Through six core archetypal characters – the Star, the Muse, the Witch, the Cakewalk King and Queen and the Puella Eterna (the eternal girl), The Darktown Cakewalk sets out to explore the links between the cakewalk – originally invented by black slaves on plantations as a way of mocking their owners, but later co-opted by white people – and modern beauty pageants, and between witchcraft, fashion and celebrity (the word glamour, Linder points out, has its origins in witchcraft). "Witches were executed for their glamour, beauty queens are judged for their glamour, slaves are judged," she explains. "We're looking for the subtleties and nuances in all these archetypes." The show's 13-hour length is inspired by music hall, which would normally feature 13 acts per show.

In the three-hour improv I saw, the dominant character is the Star (Tom Pritchard), who starts out as a nave pop wannabe and ends up as a debauched, spoiled brat yelling "why aren't you cheering?" and is then mocked by the other characters, who pull his trousers down and laugh hysterically at him.

"That was a total accident," says Rachel Smith (the Catwalk King) afterwards. "Over big stretches of time we have a notion of what part of our character we're embodying so the interactions between us have a similar kind of energy about them, but what we do each time, physically, is completely different. You could never engineer it to happen again."

The point of The Work Room residency, Linder explains, has been for the core performers "to build up an intuitive sense of each other" so that, once they're thrown into the vast space at the Arches, and surrounded by other dancers, musicians and unpredictable audience members, they will still know "how to lock into each other". I suspect that won't be a problem. Watching the seven performers role-playing together, you can't help but be impressed at their chemistry, not to mention their gleeful lack of inhibition.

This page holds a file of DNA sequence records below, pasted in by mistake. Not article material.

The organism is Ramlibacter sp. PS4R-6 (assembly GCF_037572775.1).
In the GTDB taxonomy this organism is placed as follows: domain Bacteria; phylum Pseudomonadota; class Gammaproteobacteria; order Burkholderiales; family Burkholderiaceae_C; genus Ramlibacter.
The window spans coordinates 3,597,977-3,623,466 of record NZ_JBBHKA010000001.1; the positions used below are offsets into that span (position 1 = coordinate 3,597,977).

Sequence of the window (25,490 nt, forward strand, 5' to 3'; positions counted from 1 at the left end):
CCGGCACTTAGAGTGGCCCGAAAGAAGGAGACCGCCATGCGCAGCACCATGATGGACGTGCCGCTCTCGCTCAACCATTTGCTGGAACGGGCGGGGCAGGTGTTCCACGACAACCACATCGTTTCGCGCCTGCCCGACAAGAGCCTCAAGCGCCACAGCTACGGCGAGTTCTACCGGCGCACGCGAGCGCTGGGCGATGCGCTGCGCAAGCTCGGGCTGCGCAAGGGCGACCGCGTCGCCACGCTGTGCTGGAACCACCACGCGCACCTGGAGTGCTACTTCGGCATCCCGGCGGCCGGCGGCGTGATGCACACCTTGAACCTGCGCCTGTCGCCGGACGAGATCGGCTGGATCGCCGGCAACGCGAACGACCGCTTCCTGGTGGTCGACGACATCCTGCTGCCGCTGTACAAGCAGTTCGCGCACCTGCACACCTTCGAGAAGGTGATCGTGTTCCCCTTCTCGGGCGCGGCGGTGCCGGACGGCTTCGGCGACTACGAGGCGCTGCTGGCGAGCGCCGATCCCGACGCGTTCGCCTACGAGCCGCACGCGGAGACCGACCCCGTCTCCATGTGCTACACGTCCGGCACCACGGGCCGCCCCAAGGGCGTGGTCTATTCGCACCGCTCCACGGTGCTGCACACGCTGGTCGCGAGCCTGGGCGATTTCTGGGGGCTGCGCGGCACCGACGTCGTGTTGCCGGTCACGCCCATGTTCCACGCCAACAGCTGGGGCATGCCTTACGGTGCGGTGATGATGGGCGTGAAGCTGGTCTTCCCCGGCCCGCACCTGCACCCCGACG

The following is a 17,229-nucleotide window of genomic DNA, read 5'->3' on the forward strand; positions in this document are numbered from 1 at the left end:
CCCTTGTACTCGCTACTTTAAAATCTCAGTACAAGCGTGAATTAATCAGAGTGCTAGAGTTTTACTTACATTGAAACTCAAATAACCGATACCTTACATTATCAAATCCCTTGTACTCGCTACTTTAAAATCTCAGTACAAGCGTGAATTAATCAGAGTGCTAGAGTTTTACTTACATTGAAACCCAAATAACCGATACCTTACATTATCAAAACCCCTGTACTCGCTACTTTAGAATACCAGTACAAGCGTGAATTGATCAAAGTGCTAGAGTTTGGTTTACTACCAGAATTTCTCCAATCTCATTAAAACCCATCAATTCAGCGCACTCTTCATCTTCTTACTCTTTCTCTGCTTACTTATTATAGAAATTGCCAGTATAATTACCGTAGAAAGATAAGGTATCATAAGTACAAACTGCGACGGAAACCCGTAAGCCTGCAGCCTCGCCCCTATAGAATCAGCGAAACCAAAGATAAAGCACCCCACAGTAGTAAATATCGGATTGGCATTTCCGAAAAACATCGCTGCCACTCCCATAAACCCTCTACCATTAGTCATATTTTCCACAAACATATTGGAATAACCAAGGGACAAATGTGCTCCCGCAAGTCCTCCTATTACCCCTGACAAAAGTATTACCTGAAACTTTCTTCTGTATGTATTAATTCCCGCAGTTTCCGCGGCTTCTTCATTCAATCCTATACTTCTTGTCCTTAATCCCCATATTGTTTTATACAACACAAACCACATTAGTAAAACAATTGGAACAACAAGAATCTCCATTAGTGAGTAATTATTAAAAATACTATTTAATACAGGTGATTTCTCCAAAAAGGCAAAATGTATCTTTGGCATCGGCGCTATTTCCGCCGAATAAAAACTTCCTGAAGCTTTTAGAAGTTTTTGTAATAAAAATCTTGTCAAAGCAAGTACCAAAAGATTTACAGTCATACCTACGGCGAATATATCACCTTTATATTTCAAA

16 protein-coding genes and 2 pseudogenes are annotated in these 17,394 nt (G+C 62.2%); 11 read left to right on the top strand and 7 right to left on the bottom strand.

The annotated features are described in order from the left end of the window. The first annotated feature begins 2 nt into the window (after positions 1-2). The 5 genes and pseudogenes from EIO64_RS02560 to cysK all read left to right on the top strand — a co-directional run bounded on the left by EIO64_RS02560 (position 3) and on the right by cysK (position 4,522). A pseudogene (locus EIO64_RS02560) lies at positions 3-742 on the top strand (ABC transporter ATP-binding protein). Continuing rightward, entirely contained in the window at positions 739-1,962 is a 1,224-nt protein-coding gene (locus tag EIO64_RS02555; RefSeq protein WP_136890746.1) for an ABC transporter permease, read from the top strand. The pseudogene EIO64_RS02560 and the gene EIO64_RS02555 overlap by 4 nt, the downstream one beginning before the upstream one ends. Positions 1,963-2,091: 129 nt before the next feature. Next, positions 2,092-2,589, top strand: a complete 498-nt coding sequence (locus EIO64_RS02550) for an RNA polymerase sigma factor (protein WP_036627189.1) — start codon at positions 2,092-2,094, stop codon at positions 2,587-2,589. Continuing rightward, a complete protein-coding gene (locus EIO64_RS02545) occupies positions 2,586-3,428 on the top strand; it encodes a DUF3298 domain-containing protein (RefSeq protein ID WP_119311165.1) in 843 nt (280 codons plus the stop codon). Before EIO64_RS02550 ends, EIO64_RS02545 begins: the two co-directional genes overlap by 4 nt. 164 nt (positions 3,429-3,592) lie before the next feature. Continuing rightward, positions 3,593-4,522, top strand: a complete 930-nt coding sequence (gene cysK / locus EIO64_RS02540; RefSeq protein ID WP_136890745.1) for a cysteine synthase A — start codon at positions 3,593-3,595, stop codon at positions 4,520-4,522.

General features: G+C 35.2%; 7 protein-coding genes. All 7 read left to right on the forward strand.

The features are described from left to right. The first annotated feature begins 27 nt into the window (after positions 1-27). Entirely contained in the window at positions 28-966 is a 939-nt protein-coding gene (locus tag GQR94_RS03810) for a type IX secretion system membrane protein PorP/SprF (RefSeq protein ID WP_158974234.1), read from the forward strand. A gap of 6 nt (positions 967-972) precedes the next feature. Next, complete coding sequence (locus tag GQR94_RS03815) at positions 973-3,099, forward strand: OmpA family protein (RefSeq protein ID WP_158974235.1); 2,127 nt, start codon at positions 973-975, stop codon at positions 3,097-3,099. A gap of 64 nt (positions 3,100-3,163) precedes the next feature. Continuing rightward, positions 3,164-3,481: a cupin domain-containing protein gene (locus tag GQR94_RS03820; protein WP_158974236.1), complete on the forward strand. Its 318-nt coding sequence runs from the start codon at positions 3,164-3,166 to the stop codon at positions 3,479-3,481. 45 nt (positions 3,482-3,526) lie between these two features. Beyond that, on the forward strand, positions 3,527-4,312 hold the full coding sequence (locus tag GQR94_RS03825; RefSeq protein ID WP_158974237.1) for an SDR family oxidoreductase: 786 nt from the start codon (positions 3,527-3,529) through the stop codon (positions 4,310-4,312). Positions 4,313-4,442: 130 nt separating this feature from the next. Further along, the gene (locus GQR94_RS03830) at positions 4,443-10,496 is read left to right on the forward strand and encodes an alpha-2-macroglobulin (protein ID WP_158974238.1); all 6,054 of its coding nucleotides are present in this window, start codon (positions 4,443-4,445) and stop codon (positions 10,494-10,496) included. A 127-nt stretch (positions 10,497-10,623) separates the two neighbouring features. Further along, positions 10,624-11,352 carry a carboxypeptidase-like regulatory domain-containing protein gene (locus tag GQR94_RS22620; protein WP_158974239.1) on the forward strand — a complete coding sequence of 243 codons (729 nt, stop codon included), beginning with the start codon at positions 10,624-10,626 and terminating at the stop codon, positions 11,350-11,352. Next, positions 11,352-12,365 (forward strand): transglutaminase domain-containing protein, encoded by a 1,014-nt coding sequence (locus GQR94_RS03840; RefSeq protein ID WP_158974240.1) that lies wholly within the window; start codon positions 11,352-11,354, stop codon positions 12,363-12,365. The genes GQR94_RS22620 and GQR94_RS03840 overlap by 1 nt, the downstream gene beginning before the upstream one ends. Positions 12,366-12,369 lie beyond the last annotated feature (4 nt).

After Pritchard has his trousers pulled down, Linder and Judith Williams end up rolling around on the floor making orgasmic yelps, while Pritchard breathes heavily into a microphone at the other end of the room.

Shortly afterwards Williams is to be found standing on a chair, dressed in nothing but a black bodystocking, singing Smile by Judy Garland so ear-piercingly loudly that I worry the studio mirror will break.

What does it all mean? Come along tomorrow and find out.

&#149 The Darktown Cakewalk: Celebrated From The House of FAME is at the Arches, Glasgow, tomorrow, from 11am, as part of the Glasgow International art festival. www.glasgowinternational.org. Linder Sterling is also showing work at the gallery of Sorcha Dallas, who is producing The Darktown Cakewalk, until 22 May. www.sorchadallas.com